The new V&A show on the work of legendary engineer Ove Arup may appear fairly modest at first glance, occupying a single room at the Porter Gallery – yet spanning two levels in a clever design by Dyvik Kahlen Architects, it really packs a punch. The exhibition, titled 'Engineering the World: Ove Arup and the Philosophy of Total Design' and opening to the public this weekend, is part of the London museum’s ongoing Engineering Season and aims to celebrate the oft-unsung heroes of building design: engineers. And for this, Arup’s work is a perfect case study.
The show, curated by the V&A’s Maria Nicanor and Zofia Trafas White, is a fascinating exploration of the 20th century engineer’s life and work, and how it has influenced today’s practices in his field. Arup, fittingly argue the curators, was a true pioneer, championing real collaboration with architects, using a computer for the first time during the Sydney Opera House project in the 1960s – a hefty but fascinating machine called 'Pegasus', on display at the show – and spanning multiple applications of Arup’s creative approach using all kinds of materials – concrete, metal or wood.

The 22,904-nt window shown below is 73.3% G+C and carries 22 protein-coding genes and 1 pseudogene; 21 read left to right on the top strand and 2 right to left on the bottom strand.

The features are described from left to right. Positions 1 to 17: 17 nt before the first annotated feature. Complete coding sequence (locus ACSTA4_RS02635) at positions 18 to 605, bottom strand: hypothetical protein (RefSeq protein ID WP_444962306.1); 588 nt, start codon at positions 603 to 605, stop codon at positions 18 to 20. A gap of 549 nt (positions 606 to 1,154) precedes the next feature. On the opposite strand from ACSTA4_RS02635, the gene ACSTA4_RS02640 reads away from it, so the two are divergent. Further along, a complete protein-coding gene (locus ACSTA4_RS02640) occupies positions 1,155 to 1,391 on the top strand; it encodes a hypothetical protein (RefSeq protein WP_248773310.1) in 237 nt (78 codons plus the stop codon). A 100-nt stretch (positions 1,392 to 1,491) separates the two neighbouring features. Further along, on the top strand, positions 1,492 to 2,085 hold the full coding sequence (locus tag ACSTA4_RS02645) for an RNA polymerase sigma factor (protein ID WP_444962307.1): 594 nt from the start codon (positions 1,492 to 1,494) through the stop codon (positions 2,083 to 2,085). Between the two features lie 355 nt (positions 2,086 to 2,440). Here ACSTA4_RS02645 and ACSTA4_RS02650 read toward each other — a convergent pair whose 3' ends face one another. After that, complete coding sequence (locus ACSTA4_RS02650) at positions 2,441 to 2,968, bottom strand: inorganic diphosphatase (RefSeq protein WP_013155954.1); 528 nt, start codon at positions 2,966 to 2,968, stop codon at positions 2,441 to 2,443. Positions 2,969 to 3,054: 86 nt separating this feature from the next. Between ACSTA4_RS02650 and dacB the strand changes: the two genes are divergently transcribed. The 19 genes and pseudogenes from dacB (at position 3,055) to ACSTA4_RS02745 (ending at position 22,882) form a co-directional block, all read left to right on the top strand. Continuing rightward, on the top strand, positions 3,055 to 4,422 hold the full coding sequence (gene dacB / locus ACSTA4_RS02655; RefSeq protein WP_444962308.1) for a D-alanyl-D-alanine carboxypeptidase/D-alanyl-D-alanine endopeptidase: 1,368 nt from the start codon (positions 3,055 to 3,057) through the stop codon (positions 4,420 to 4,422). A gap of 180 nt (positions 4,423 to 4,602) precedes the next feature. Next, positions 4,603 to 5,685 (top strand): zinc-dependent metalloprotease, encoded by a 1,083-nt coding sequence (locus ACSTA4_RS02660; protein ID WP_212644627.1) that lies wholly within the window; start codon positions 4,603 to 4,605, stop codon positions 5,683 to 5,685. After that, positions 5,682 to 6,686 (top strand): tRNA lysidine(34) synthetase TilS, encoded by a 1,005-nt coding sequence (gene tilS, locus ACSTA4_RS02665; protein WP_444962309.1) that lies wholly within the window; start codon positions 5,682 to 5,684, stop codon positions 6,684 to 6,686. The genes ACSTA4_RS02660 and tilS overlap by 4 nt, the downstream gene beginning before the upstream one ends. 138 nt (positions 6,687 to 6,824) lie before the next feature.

Taking a chronological journey, the curators also aimed to tackle any misconceptions of what being an engineer means. Arup’s myriad hand drawings, sketches and clever manifestos, his sense of humour and his multidisciplinary background – the British-born Dane studied philosophy and mathematics before moving on to his degree in engineering – testify to that.
Displays take the visitor through early works, such as the London Zoo’s Penguin Pool – Arup’s landmark breakthrough project with architect Berthold Lubetkin – and his significant contribution during World War II – his fenders for Mulberry Harbour were a crucial element towards the Allied invasion of Normandy’s success. Exhibits also touch upon key later projects, realised prior to Arup’s passing – such as the Centre Pompidou in Paris and the Menil Collection. Kingsgate Bridge is one of the very last projects the engineering master was involved in. His ashes were scattered from it in 1988.
Of course, Arup’s legacy lives on, through his ongoing world famous engineering firm, which now counts thousands of employees around the globe, spanning not only civil engineering but also lighting and acoustics – an international and truly multidisciplinary approach firmly set from the very beginning by its founder.
Contemporary and ongoing work by the office offers a fitting ending to the show, hinting towards the future; facades using algae? Auralisation tools that help you understand how architecture affects sound? You name it – Arup is probably working on it.